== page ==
Jaz Bryant | Editor-In-Chief
“Harlem” follows the lives of four Black best friends living
in – you guessed it – Harlem, New York City, New York. Camille is an anthropology professor at New York University, Quinn is an heiress and business owner, Angie is a struggling artist and Tye is a queer tech mogul. The four support each other as they navigate careers, family and romantic relationships. This show has a range of Black people from across the diaspora, showing that Black is indeed not a monolith. “Harlem,” streaming on Amazon Prime, is a feel good show about the joy, pain, love and much more that comes with living in your truth.
Crush Ep by Ravyn Lenae (2018)
Micah Oliphant | Staff Writer
Red-haired, Chicago native, 19-year-old Ravyn Lenae captivated the hearts of alternative Black people everywhere with the release of her 2018 debut EP, Crush. Her airy melodies, groovy instrumentals and soft girl aesthetic collide in this five song masterpiece, enchanting her audience and showing off her effortless talent through every song. She partners with Steve Lacy to tell a story of longing for romance, affection and a desire to be with someone, in “Computer Luv”and “4 Leaf Clover.” “The Night Song” is a funky, groovy, rhythmic tune all about feeling your flyest self. The Crush EP is truly a fantastic piece and an easy listen.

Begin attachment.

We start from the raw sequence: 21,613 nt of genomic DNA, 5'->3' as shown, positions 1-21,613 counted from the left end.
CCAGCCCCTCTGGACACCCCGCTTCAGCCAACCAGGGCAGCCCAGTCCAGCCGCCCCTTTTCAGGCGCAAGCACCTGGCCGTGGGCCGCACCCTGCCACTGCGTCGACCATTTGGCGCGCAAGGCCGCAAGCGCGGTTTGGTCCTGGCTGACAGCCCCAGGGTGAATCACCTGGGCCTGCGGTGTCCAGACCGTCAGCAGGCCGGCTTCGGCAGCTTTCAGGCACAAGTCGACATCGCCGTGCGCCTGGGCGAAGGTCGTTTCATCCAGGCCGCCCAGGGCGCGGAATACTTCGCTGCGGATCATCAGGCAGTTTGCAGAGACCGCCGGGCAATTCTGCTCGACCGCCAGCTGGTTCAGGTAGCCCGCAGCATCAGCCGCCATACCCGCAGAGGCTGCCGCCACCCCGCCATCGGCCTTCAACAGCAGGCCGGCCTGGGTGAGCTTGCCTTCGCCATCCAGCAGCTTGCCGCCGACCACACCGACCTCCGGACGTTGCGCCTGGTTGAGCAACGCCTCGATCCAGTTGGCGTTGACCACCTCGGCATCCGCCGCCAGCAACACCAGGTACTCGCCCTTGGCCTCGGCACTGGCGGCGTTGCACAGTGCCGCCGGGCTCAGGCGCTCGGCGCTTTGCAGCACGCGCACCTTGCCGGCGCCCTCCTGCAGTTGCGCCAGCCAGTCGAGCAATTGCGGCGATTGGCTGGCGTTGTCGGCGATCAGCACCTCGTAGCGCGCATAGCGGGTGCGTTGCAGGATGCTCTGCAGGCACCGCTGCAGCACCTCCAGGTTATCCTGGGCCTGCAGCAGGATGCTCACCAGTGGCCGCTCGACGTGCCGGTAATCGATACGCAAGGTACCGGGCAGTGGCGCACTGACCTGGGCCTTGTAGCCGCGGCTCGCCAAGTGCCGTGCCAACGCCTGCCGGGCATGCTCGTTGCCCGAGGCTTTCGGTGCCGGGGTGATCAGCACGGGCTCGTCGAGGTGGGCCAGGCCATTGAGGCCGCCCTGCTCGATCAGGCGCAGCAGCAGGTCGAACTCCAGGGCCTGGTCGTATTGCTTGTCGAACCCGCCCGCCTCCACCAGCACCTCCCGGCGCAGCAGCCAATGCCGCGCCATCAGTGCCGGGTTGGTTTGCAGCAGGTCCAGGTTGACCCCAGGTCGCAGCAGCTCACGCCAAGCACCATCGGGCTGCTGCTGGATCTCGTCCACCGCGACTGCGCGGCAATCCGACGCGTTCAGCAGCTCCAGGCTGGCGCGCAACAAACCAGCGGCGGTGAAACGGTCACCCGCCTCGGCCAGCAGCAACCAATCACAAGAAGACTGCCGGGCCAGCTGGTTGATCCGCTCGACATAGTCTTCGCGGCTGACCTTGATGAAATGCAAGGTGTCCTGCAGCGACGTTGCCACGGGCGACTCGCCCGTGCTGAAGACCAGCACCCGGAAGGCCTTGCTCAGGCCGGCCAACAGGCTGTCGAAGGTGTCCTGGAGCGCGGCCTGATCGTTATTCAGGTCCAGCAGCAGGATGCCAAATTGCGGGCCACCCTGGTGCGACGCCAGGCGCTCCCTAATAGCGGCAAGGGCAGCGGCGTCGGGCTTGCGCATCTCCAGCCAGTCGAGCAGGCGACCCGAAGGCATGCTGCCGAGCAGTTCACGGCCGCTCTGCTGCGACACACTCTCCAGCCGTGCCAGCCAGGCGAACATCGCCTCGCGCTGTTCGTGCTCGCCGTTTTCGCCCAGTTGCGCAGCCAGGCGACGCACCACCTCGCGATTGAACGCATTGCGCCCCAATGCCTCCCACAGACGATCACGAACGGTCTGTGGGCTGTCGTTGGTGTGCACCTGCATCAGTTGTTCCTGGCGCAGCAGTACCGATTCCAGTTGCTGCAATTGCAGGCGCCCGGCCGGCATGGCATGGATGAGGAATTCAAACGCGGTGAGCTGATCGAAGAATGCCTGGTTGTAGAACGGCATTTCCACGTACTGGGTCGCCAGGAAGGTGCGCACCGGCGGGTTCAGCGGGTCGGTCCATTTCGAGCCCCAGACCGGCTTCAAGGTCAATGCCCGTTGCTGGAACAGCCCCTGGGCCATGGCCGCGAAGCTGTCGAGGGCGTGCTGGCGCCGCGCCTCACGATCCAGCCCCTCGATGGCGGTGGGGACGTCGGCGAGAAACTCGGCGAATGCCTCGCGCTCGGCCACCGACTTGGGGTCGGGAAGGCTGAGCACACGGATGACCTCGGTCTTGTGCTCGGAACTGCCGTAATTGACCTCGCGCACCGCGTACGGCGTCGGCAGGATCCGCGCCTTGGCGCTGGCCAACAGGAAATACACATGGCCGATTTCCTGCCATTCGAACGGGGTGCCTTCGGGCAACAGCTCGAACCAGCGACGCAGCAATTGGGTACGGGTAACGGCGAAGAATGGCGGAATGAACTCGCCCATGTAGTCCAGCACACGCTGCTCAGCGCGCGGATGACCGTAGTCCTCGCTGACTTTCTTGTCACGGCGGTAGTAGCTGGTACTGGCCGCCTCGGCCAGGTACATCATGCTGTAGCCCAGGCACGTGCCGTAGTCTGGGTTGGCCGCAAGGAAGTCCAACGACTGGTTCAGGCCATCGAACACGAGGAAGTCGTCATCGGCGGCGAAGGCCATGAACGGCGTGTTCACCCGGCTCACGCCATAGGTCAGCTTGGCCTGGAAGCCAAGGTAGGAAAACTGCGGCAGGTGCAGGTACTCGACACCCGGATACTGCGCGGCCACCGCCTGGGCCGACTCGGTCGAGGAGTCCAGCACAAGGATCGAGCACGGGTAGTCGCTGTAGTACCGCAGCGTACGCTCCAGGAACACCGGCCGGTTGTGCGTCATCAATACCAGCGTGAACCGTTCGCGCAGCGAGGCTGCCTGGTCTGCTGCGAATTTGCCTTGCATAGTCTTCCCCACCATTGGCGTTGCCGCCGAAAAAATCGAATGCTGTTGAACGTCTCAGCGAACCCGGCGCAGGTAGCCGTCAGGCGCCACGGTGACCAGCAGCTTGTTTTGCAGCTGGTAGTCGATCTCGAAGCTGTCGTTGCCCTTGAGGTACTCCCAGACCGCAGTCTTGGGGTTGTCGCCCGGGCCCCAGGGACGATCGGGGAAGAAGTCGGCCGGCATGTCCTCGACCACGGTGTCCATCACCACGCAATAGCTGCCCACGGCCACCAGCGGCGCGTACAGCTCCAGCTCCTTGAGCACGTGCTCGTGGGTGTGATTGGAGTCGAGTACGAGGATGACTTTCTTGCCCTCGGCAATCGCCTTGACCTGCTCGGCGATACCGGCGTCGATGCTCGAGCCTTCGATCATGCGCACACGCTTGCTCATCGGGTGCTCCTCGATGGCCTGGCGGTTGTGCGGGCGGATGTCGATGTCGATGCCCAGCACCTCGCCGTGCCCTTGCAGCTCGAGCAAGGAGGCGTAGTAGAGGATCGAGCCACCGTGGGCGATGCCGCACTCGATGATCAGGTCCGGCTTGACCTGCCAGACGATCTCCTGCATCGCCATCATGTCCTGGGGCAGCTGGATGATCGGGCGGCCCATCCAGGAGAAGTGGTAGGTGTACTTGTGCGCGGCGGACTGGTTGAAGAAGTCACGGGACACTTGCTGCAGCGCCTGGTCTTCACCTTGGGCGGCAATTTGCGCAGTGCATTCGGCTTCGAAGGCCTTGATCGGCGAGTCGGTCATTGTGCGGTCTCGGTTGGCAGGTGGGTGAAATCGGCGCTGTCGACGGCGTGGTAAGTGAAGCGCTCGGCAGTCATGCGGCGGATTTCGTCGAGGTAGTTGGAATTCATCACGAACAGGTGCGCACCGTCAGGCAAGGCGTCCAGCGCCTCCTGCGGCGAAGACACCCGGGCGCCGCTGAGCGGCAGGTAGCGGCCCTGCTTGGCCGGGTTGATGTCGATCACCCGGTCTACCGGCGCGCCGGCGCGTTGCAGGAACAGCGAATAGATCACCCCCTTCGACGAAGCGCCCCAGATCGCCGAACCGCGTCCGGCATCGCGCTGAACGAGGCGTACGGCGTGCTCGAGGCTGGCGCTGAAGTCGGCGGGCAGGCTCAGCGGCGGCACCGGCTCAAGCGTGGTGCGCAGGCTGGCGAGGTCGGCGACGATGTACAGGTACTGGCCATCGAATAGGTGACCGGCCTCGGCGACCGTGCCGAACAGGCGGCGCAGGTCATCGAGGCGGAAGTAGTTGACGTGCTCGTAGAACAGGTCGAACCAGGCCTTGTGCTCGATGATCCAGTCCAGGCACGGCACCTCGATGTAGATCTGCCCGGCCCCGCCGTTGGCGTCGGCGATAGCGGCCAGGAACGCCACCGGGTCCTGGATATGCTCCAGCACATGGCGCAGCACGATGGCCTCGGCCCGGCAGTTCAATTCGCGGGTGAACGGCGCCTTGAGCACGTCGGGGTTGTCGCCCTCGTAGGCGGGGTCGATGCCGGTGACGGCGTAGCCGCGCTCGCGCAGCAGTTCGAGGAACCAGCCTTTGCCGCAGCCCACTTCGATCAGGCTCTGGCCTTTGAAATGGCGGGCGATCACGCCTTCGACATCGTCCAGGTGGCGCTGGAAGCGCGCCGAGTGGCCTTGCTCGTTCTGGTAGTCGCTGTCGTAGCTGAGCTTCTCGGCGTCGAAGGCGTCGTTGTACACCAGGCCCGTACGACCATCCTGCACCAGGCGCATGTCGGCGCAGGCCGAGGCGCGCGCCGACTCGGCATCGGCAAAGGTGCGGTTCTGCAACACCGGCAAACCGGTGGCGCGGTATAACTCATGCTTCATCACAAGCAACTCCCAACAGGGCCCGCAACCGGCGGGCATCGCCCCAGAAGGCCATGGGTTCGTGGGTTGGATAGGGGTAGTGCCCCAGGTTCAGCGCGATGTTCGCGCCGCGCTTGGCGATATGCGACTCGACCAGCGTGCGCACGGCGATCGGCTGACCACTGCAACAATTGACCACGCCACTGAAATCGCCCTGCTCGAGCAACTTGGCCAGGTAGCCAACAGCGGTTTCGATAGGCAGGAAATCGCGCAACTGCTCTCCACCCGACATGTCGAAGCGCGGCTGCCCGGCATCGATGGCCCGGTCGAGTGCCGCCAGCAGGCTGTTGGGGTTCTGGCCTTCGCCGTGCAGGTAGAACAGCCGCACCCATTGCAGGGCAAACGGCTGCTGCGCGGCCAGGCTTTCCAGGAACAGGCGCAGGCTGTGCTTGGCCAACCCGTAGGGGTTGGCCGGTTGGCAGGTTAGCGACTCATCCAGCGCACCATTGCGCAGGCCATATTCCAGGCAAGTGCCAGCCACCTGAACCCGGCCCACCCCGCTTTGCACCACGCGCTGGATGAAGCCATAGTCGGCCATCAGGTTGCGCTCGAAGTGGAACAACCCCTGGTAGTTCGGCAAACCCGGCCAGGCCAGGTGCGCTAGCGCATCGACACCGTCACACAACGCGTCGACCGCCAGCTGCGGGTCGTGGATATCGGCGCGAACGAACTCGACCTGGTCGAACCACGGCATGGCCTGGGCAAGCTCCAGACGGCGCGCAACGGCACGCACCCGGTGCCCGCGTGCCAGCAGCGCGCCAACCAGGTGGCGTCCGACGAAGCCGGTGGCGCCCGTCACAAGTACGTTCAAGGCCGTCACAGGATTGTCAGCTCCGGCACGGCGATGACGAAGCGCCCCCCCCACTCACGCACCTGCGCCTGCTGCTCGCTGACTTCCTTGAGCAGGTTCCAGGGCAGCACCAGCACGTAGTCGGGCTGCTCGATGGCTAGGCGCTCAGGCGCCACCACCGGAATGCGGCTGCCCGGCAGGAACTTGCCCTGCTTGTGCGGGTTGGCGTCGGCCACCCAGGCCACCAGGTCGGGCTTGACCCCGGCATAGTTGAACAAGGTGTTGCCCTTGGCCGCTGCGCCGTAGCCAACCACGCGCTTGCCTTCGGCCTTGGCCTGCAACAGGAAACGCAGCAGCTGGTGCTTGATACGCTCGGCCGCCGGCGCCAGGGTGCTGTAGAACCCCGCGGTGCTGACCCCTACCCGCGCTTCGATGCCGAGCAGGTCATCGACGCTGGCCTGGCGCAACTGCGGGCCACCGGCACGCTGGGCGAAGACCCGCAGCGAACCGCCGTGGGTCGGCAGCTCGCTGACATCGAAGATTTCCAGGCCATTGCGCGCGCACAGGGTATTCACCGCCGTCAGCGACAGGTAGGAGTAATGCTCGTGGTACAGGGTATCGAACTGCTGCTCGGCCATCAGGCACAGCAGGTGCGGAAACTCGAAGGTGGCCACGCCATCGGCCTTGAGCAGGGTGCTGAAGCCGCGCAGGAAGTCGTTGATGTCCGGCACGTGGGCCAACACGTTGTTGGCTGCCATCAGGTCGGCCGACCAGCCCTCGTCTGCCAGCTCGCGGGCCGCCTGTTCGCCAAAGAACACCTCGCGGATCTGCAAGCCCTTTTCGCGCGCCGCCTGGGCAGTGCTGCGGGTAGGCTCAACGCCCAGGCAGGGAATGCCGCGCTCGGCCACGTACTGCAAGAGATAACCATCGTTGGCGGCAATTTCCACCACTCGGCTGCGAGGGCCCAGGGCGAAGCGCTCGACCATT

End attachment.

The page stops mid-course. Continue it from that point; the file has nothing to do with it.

The Vertical Interrogation of Strangers by
Bhanu Kapil (2001)
Leila Ganim | Correspondent
“The Vertical Integration of Strangers” is a poetry book with quite the unique format. Written by Bhanu Kapil, the book follows a question and answer structure. Each question asks for in-depth reflections about the Indian female experience, shying away from a one sided perspective of this group of women. Reading it reminded me of the process of painting. While painting there are many strokes of the brush that layer into an intended shape. All the strokes of nothing blend together to make something. The book as a whole reflects a beautifully diverse portrait of experience.
North Carolina Theatre’s Production of Dreamgirls (2023)
Shaere Delgiudice | Correspondent
The North Carolina Theatre’s production of “Dreamgirls” was a joy to watch. Iris Ponce Lloyd’s costuming was brilliant and eye-catching along with Charlie Morrison’s lighting design worked hand in hand to help highlight the intricate beading and sequin work. Saint Aubyn rocked the house with each song performance as James Thunder Early, making viewers feel as though they were the true audience Early was performing for. As for the Dreamgirls themselves, Tamara Jade, Joy Woods and Nya delivered spectacular emotional performances in addition to their stunningly great vocals, and were helped by the show’s choreography, done masterfully, by Christopher D. Betts.
Originally Published 3/9/23